I think the big issue is to figure out whether it is a ‘nice-to-have’ or a ‘must-have.’ I think a lot of people are paying lip service to social determinants by saying it’s ‘nice to have’ and we’re going to have our foundation give this amount of money to a food bank. But unless you drive it down and use analytics and figure out how it really works for your population, I’m not sure you can get the benefit that you need. I think many well-intentioned folks are giving large chunks of money for housing. I think that’s very noble, but I don’t know how you can use that approach to take care of a broad number of people. If a significant percentage of the population have these housing problems, how are we helping the population as a whole?
Humana launched its "Bold Goal" initiative in 2015. How is that initiative progressing?
If you think about population health as a whole, "Bold Goal" is almost a subsegment of that. What "Bold Goal" says is that we at Humana can’t do this by ourselves, Blue Cross can’t do it by themselves, United can’t do it by themselves, a hospital system can’t do it by themselves and I don’t think the government can do it. If you think that any one entity can, then they are going to fail. The reason that Bold Goal has been successful in San Antonio, Louisville, Tampa, Miami or New Orleans, is that we made a commitment—we’re there and we’re not moving. We meet with all of the stakeholders six times a year and we’re doing projects that engage everyone. The very first meeting we had in San Antonio, we had six non-for-profit diabetes entities that had never talked to each other, and we had multiple food banks that had never coordinated with each other. And, in fact, one of the food banks said, ‘We’ve got all this food, we just don’t know where it should be distributed.’ We were able to build strong relationships between physicians, communities and patients, and four of these communities demonstrated improvements in health over the past year.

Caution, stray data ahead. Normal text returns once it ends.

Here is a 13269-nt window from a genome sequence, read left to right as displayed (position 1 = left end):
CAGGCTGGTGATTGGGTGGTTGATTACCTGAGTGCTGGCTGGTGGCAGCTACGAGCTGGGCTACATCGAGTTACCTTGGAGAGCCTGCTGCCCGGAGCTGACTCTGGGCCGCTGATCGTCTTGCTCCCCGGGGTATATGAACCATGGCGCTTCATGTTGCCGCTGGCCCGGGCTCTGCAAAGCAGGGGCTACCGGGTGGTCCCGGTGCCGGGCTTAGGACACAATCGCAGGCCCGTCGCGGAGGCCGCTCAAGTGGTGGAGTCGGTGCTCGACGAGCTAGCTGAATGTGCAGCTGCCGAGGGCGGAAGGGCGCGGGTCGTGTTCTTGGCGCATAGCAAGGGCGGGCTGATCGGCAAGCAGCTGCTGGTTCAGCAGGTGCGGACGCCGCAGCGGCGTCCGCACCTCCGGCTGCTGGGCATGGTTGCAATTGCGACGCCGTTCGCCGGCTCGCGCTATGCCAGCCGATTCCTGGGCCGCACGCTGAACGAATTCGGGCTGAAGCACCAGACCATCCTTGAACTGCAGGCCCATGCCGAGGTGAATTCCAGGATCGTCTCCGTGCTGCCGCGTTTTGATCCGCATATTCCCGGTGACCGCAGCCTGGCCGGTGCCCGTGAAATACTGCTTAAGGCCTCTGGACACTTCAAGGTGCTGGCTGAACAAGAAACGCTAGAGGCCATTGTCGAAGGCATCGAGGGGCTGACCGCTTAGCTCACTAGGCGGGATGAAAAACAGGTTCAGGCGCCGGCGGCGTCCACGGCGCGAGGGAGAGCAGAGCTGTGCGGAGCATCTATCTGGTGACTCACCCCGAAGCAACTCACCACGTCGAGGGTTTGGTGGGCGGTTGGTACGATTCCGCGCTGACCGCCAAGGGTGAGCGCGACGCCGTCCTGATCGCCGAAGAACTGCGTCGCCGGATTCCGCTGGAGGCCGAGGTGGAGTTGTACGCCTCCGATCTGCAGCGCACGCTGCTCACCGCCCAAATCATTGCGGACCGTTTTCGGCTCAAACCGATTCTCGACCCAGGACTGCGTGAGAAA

More broadly, how would you describe the evolution of value-based care and payment models?
Our net promoter scores for our physicians who are in risk or value-based contracts are significantly higher than those in fee-for-service. [Editor’s note: In a value-based care report issued last year, Humana reported that patients treated by physicians in Humana MA value-based agreements had more preventative care screenings and better health outcomes compared to patients in Humana MA fee-for-service agreements.] We know is that in order for a value-based provider to be successful they need our data, and we have a mutually aligned interest, which is the health of that patient. And, if you improve the health of the patient, then the cost follows. It might take another year or two, for the cost to get there, but improved health always leads to reduced costs.